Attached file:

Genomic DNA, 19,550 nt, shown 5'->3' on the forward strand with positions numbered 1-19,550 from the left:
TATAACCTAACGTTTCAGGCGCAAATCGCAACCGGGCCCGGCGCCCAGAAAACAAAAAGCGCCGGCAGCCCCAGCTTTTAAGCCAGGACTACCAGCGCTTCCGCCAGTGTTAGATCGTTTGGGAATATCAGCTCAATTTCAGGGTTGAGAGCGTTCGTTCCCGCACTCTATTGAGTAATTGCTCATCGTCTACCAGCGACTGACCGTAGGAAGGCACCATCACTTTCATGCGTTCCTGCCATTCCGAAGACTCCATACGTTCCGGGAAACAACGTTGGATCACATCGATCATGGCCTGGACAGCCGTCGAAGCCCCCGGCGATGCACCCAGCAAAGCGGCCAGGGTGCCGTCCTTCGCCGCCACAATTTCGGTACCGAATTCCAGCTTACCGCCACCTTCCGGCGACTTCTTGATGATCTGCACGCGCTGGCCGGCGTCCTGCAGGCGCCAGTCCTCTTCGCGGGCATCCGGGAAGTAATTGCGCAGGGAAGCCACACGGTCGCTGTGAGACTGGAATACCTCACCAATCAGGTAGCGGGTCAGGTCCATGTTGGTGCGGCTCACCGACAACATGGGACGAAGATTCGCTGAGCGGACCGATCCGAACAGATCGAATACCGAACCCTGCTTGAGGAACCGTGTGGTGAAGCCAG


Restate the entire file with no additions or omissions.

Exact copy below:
Genomic DNA, 19,550 nt, shown 5'->3' on the forward strand with positions numbered 1-19,550 from the left:
TATAACCTAACGTTTCAGGCGCAAATCGCAACCGGGCCCGGCGCCCAGAAAACAAAAAGCGCCGGCAGCCCCAGCTTTTAAGCCAGGACTACCAGCGCTTCCGCCAGTGTTAGATCGTTTGGGAATATCAGCTCAATTTCAGGGTTGAGAGCGTTCGTTCCCGCACTCTATTGAGTAATTGCTCATCGTCTACCAGCGACTGACCGTAGGAAGGCACCATCACTTTCATGCGTTCCTGCCATTCCGAAGACTCCATACGTTCCGGGAAACAACGTTGGATCACATCGATCATGGCCTGGACAGCCGTCGAAGCCCCCGGCGATGCACCCAGCAAAGCGGCCAGGGTGCCGTCCTTCGCCGCCACAATTTCGGTACCGAATTCCAGCTTACCGCCACCTTCCGGCGACTTCTTGATGATCTGCACGCGCTGGCCGGCGTCCTGCAGGCGCCAGTCCTCTTCGCGGGCATCCGGGAAGTAATTGCGCAGGGAAGCCACACGGTCGCTGTGAGACTGGAATACCTCACCAATCAGGTAGCGGGTCAGGTCCATGTTGGTGCGGCTCACCGACAACATGGGACGAAGATTCGCTGAGCGGACCGATCCGAACAGATCGAATACCGAACCCTGCTTGAGGAACCGTGTGGTGAAGCCAG